Then Jesus was led by the Spirit into the desert to be tempted by the devil. He fasted for forty days and forty nights, and afterwards he was hungry. The tempter approached and said to him, “If you are the Son of God, command that these stones become loaves of bread.” He said in reply, “It is written: One does not live by bread alone, but by every word that comes forth from the mouth of God.” (Matthew 4 : 1-4)
A very thoughtful man strokes his beard and ponders what the Grand Inquisitor said about the first miracle. “To me, Christ’s refusal to be tempted by the devil has always been a triumphant moment. But Ivan’s argument makes me think. In refusing the devil, Christ intends to signify to his followers that faith should not be determined by miracles. But the Grand Inquisitor argues that in rejecting the devil Christ forced man to do the difficult – to believe in what he cannot see. In asking man to believe without proof, Christ was unloving. How did he put it? ‘…you chose everything that was unusual, enigmatic, and indefinite, you chose everything that was beyond men’s strength, and thereby acted as if you did not love them at all…Instead of taking over men’s freedom, you increased it and forever burdened the kingdom of the human soul with its torment…It was impossible to leave them in greater confusion and torment than you did, abandoning them to so many cares and insoluble problems. Thus you yourself laid the foundation for the destruction of your own kingdom…’ (254-255). The Inquisitor challenges Christ when he says, ‘Feed them first, then ask virtue of them!’(252-253).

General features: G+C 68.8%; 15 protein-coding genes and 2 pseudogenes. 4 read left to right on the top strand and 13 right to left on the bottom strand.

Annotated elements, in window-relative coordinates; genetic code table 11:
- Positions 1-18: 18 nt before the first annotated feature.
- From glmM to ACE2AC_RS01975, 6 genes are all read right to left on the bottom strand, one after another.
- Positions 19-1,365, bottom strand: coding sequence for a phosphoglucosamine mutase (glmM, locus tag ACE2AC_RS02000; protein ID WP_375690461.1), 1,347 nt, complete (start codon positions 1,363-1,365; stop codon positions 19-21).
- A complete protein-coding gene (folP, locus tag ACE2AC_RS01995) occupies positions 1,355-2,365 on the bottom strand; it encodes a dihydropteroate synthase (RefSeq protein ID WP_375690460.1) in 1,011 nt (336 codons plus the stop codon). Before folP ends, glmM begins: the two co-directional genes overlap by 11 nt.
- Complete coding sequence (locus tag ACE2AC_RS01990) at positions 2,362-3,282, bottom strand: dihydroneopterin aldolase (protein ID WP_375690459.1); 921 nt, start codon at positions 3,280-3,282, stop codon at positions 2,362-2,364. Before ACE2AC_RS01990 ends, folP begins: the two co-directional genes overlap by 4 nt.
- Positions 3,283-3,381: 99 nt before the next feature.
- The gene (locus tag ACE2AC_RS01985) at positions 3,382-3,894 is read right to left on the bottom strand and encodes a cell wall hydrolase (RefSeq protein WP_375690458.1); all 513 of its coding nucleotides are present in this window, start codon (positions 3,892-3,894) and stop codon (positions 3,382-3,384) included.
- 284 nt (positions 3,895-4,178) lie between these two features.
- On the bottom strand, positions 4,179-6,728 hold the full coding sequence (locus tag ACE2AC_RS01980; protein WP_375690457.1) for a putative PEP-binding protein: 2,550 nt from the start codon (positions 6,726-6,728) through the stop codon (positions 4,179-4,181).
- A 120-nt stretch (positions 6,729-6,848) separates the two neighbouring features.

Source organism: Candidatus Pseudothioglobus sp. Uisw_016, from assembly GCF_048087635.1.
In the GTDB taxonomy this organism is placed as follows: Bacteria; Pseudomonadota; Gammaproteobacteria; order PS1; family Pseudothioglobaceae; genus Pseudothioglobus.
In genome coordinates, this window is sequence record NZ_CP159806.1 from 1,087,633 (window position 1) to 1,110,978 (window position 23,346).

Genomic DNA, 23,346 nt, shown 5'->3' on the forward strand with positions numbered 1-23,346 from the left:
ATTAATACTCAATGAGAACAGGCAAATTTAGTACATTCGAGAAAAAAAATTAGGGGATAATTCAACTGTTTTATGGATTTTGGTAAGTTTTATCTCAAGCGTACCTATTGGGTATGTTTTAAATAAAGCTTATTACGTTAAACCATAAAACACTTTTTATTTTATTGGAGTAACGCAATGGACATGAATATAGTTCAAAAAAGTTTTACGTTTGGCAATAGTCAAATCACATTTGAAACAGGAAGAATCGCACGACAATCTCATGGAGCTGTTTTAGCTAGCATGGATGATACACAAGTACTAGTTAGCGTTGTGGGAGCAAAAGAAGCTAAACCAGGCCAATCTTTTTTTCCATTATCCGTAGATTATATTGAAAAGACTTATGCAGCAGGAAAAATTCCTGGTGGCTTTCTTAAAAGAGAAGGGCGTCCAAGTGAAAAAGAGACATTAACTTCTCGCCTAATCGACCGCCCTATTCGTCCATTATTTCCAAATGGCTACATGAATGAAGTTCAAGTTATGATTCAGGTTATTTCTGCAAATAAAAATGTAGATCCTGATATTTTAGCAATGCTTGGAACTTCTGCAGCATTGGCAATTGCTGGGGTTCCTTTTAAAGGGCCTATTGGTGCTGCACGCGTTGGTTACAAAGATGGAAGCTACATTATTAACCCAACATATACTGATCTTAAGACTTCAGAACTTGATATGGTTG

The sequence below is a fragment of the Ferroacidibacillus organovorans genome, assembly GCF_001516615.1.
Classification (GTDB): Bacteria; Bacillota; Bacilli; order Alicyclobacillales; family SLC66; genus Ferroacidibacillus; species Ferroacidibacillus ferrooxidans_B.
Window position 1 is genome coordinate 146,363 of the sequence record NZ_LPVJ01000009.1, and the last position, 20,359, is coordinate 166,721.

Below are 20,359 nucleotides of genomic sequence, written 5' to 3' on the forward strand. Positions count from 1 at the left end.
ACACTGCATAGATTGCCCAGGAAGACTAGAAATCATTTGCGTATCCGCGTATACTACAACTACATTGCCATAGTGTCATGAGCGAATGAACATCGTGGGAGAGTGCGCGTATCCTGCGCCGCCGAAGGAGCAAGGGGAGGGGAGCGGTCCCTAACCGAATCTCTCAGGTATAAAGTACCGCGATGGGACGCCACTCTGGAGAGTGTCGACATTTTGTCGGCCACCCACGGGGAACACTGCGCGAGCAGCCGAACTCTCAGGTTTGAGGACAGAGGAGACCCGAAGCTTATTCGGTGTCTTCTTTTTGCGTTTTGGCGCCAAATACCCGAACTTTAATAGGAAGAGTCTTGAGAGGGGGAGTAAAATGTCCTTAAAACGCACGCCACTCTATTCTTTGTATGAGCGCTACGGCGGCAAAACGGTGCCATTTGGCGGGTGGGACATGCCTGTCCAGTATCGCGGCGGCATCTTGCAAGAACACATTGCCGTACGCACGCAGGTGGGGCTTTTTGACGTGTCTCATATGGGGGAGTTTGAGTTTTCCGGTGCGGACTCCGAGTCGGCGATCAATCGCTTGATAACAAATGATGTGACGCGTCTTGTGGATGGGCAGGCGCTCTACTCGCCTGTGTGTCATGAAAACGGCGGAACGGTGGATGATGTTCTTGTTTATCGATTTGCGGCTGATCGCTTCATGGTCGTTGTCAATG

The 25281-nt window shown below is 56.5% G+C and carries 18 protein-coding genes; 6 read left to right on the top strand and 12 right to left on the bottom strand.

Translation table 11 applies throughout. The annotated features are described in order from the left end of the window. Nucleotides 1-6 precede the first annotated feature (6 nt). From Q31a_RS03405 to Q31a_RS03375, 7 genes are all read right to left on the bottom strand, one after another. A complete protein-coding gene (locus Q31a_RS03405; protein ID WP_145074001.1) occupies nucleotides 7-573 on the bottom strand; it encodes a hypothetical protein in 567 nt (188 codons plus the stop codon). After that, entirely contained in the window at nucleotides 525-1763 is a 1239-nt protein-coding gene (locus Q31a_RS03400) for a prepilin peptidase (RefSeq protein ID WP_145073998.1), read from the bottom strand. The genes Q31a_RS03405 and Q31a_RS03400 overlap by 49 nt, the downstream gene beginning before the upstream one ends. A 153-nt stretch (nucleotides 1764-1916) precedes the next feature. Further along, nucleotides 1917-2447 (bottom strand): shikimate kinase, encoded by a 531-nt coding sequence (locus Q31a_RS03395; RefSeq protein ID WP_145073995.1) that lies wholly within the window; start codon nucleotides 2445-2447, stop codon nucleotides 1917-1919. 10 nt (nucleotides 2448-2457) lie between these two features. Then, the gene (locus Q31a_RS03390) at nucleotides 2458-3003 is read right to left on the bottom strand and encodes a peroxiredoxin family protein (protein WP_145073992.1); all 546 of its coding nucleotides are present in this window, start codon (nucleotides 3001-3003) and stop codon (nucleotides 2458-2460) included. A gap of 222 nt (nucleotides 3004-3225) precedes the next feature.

Why did Christ elect not to feed us? If he loved us, why would he insist that we take a path that most of us would not be able to follow?